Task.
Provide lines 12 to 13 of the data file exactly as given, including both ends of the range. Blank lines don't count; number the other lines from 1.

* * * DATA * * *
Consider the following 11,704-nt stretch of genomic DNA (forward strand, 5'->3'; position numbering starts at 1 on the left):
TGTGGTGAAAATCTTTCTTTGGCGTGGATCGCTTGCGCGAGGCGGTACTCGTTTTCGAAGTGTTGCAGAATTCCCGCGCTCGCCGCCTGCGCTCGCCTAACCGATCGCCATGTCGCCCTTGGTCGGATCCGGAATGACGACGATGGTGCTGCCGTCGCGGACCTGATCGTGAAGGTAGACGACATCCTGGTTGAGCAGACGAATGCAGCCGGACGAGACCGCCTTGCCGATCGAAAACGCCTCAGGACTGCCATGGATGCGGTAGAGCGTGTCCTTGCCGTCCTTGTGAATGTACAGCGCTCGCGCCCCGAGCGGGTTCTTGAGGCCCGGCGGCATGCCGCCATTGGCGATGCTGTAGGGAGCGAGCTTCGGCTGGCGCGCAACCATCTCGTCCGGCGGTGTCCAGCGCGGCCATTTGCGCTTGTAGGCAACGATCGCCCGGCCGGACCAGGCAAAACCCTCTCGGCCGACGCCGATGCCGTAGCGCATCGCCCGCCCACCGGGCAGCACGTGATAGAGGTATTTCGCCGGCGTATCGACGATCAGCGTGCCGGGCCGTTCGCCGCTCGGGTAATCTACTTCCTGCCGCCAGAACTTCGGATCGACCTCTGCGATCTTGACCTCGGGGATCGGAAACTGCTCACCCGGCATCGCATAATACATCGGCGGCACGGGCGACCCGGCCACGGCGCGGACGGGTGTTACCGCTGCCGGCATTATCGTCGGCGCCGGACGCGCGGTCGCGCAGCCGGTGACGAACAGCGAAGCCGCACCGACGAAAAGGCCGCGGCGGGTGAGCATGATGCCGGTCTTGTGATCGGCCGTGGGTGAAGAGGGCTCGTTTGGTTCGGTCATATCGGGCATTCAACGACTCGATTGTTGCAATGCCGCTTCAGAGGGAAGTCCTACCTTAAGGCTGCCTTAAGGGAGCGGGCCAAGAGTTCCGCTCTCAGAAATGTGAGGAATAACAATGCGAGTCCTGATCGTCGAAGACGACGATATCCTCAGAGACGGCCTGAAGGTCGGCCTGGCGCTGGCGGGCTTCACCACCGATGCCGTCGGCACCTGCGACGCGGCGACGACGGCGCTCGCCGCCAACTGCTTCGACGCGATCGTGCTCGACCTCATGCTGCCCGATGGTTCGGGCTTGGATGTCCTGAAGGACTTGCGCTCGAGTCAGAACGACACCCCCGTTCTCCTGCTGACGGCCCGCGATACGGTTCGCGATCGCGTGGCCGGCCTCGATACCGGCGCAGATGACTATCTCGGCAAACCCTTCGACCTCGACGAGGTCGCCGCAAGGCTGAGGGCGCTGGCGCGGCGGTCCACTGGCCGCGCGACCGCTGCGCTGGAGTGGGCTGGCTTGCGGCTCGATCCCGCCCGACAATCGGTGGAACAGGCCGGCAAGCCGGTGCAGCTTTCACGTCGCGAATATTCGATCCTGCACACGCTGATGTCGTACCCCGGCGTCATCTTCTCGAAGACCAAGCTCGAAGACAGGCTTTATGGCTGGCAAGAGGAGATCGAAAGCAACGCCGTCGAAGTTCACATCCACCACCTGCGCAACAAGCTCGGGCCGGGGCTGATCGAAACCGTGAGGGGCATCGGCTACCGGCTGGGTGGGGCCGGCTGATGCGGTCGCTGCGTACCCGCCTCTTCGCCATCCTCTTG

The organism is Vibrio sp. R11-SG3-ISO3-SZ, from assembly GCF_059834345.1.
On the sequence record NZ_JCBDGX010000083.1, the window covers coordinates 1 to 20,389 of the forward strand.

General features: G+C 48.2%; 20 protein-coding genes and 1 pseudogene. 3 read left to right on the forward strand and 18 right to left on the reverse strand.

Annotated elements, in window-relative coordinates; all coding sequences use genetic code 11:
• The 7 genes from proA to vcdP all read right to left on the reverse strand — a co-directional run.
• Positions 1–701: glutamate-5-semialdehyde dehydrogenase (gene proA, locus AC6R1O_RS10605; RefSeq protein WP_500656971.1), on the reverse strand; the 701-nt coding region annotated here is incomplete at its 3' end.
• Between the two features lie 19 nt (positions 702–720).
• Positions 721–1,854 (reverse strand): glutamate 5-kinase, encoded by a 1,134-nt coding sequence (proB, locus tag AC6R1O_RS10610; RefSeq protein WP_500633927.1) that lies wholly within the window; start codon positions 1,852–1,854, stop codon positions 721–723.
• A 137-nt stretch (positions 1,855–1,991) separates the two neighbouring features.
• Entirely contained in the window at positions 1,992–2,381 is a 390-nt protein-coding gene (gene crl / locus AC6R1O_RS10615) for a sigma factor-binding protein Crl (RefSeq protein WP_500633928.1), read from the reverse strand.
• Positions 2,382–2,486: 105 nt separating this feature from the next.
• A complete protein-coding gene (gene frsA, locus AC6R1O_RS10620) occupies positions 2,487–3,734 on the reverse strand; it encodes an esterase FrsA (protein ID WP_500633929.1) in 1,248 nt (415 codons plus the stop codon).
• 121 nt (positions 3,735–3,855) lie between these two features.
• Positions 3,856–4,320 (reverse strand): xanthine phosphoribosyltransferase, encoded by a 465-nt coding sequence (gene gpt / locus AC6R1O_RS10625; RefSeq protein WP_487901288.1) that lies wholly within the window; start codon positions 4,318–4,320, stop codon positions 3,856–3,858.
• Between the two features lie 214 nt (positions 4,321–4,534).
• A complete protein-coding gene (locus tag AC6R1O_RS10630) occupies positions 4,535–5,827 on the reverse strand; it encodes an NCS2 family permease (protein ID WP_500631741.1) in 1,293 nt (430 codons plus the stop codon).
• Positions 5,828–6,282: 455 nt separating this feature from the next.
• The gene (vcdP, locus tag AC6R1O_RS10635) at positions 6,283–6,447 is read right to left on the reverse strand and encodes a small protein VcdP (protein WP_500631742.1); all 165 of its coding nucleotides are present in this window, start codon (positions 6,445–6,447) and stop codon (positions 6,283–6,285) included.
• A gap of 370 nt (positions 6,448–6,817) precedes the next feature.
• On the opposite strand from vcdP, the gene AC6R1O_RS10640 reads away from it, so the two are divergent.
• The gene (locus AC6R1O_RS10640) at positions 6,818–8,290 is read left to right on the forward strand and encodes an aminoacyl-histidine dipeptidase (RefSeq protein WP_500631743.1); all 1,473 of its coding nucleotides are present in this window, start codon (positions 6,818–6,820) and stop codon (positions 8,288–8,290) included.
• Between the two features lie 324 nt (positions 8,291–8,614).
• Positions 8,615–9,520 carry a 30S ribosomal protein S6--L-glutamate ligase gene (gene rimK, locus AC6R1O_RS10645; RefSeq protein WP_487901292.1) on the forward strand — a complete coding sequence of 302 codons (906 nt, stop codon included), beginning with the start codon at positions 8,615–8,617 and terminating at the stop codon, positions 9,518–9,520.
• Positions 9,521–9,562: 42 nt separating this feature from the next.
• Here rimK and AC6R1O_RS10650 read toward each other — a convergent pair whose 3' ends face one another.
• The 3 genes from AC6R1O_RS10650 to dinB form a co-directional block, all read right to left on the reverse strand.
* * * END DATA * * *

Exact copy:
• Entirely contained in the window at positions 1,992–2,381 is a 390-nt protein-coding gene (gene crl / locus AC6R1O_RS10615) for a sigma factor-binding protein Crl (RefSeq protein WP_500633928.1), read from the reverse strand.
• Positions 2,382–2,486: 105 nt separating this feature from the next.